The sight of a 50-foot whale breaching is breathtaking. Water slides down the whale's back as it leaps above the surface, shooting spray in the air and then crashing back into the water. The powerful ocean giants make their own waves with mighty, mid-air twists and turns.
Every now and then, a powerful spray blasts into the air from the creature's blow hole. The average onlooker just sees a cloud of vapor, but marine biologists view it as important genetic material.
Researchers at Ocean Alliance, a nonprofit dedicated to conservation efforts, are using drones capture the breathtaking image with aerial photography — as well as the genetic material in petri dishes.
Ocean Alliance created the "Snotbot," a drone they designed to capture both images of the whales and live biological samples of the "snot" the animals exhale through their blow holes. The team mounted petri dishes to the drone's base so that when the drone hovers above a breaching whale, the propellers create a vortex. This pushes the whale's spray down into the sample trays.
"We know this tool is replicable and powerful," Ocean Alliance CEO Dr. Iain Kerr said. He and his team have used the Snotbot to collect images and samples from blue whales in Mexico, right whales in Argentina and humpback whales in Alaska.
This fresh approach allows biologists to gather new insight into the world's largest creatures without them even knowing it. Typically, scientists need to biopsy an animal in order to collect biological data.
"To do that you need to get pretty close to the whale and it's hardly a non-invasive procedure," Kerr said. "When someone takes blood from us, we know it and we don't like it."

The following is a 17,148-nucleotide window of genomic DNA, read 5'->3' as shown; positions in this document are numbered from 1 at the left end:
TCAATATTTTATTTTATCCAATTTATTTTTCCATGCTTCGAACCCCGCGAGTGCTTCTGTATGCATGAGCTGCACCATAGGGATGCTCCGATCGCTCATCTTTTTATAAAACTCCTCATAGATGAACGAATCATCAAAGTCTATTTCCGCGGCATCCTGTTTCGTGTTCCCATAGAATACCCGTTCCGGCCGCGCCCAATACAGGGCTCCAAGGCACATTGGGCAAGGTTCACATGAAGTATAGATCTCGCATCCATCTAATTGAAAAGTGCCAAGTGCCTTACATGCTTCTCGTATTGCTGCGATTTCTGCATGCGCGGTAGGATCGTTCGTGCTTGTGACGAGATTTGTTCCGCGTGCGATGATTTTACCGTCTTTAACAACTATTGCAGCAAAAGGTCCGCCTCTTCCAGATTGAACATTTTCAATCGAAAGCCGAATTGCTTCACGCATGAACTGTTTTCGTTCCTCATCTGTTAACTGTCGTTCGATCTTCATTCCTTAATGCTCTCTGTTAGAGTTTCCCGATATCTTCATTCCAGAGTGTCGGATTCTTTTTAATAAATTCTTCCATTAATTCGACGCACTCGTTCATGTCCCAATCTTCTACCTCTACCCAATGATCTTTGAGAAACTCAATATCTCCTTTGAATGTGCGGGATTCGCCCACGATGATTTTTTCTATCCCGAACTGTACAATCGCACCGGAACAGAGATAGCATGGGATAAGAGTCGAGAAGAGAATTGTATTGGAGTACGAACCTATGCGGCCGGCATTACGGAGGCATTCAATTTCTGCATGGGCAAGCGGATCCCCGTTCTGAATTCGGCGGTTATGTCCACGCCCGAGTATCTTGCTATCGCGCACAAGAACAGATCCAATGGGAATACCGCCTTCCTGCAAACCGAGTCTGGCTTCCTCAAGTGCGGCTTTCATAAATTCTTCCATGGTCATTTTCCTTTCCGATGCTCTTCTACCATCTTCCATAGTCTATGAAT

Taking a blood sample from a blue whale, weighing in at 150 tons, is no easy task. They are so enormous that a human could stand up in the right ventricle of a blue whale's heart, Kerr said.
Imagine trying to capture photos of these giants from the dock of a 13-foot research boat. The gray whale is 50 feet and the blue whale is 100 feet — only a drone, collecting images overhead, can put their size into perspective.
The aerial point of view allows Ocean Alliance to capture identifying photos and intimate moments, like a mother nursing her calf. The animals are more likely to act natural because they probably think the drone is a bird, Kerr said.
That means less stress for the whales and a more accurate biological sample. For the first time ever, the team is able to peer into the lungs of the world's largest animals without disturbing them. The samples they collect contain a biological treasure trove of mammalian DNA, microbiome, stress and pregnancy hormones.
At Oregon State University, Professor Scott Baker is adding the information collected by the Snotbot to a catalog of 3,000 whales that he and his team have been studying for 35 years. He analyzes the whales' identities by looking at age, health and any signs of environmental threats.
"The same way you would in the case of a human forensic analysis," Baker said, "to tell us about its history in terms of its population, its associates and relatives."
They compare the biological data to the aerial images captured by the drone and contribute the physical markings they see to the animals' identity profiles. As they continue to add information to the catalog, they can draw more and more conclusions about the future for the biggest animal on the planet.
"It's not just about learning about this population now, but understanding it over the next 10, 20 or 50 years," Baker said.
Ocean Alliance doesn't plan to stop anytime soon. Kerr said that for whale biology, this innovative use of drones is just as groundbreaking as the 17th century invention of the microscope. He hopes other nonprofit groups will start using the technology responsibly in their research as well because it's a much cheaper option.
"There's probably a lot of charities in North America that can't afford a $50,000 research tool, but they can afford a $2,000 research tool," Kerr said. "It's just amazing."
While some whale populations are slowly recovering from near extinction, others are still in danger. Countries like Japan and Iceland still hunt whales, but Kerr said the new research could help save them.
And hunting might not be the only problem. It's hard to know what has an effect on whales. There may be other human actions stressing them that researchers haven't even considered.
"We live on planet ocean," Kerr said. "Humanity's future is in our oceans, so we want to know what human effects cause stress for these species. This Snotbot will help tell us that."